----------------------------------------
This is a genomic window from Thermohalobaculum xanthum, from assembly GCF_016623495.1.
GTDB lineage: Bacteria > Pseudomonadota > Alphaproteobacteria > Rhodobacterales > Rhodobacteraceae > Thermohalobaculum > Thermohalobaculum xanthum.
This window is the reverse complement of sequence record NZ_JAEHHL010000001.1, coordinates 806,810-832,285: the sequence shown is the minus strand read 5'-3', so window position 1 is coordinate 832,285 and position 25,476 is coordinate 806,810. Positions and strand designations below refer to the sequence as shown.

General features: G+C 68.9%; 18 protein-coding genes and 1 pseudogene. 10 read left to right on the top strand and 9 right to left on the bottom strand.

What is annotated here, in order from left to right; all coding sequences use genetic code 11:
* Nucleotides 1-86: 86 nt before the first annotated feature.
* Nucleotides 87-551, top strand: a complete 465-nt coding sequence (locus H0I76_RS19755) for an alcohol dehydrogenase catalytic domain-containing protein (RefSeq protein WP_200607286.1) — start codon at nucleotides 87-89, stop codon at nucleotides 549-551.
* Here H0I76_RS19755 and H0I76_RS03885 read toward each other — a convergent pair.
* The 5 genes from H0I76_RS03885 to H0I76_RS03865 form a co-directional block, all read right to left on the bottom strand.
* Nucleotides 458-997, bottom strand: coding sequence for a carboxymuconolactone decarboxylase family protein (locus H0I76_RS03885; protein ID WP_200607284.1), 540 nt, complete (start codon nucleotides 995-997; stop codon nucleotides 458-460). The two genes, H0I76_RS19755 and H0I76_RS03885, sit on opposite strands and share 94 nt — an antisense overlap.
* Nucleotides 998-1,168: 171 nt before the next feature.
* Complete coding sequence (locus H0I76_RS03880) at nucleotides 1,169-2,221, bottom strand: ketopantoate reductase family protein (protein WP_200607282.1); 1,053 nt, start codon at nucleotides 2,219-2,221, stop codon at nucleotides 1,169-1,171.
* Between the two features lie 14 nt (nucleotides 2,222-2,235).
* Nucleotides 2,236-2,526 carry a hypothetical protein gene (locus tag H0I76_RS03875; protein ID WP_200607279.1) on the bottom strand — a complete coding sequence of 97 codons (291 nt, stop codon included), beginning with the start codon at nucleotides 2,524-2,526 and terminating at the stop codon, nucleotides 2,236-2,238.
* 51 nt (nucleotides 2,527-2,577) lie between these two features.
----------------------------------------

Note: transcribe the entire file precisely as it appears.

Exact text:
This is a genomic window from Thermohalobaculum xanthum, from assembly GCF_016623495.1.
GTDB lineage: Bacteria > Pseudomonadota > Alphaproteobacteria > Rhodobacterales > Rhodobacteraceae > Thermohalobaculum > Thermohalobaculum xanthum.
This window is the reverse complement of sequence record NZ_JAEHHL010000001.1, coordinates 806,810-832,285: the sequence shown is the minus strand read 5'-3', so window position 1 is coordinate 832,285 and position 25,476 is coordinate 806,810. Positions and strand designations below refer to the sequence as shown.

General features: G+C 68.9%; 18 protein-coding genes and 1 pseudogene. 10 read left to right on the top strand and 9 right to left on the bottom strand.

What is annotated here, in order from left to right; all coding sequences use genetic code 11:
* Nucleotides 1-86: 86 nt before the first annotated feature.
* Nucleotides 87-551, top strand: a complete 465-nt coding sequence (locus H0I76_RS19755) for an alcohol dehydrogenase catalytic domain-containing protein (RefSeq protein WP_200607286.1) — start codon at nucleotides 87-89, stop codon at nucleotides 549-551.
* Here H0I76_RS19755 and H0I76_RS03885 read toward each other — a convergent pair.
* The 5 genes from H0I76_RS03885 to H0I76_RS03865 form a co-directional block, all read right to left on the bottom strand.
* Nucleotides 458-997, bottom strand: coding sequence for a carboxymuconolactone decarboxylase family protein (locus H0I76_RS03885; protein ID WP_200607284.1), 540 nt, complete (start codon nucleotides 995-997; stop codon nucleotides 458-460). The two genes, H0I76_RS19755 and H0I76_RS03885, sit on opposite strands and share 94 nt — an antisense overlap.
* Nucleotides 998-1,168: 171 nt before the next feature.
* Complete coding sequence (locus H0I76_RS03880) at nucleotides 1,169-2,221, bottom strand: ketopantoate reductase family protein (protein WP_200607282.1); 1,053 nt, start codon at nucleotides 2,219-2,221, stop codon at nucleotides 1,169-1,171.
* Between the two features lie 14 nt (nucleotides 2,222-2,235).
* Nucleotides 2,236-2,526 carry a hypothetical protein gene (locus tag H0I76_RS03875; protein ID WP_200607279.1) on the bottom strand — a complete coding sequence of 97 codons (291 nt, stop codon included), beginning with the start codon at nucleotides 2,524-2,526 and terminating at the stop codon, nucleotides 2,236-2,238.
* 51 nt (nucleotides 2,527-2,577) lie between these two features.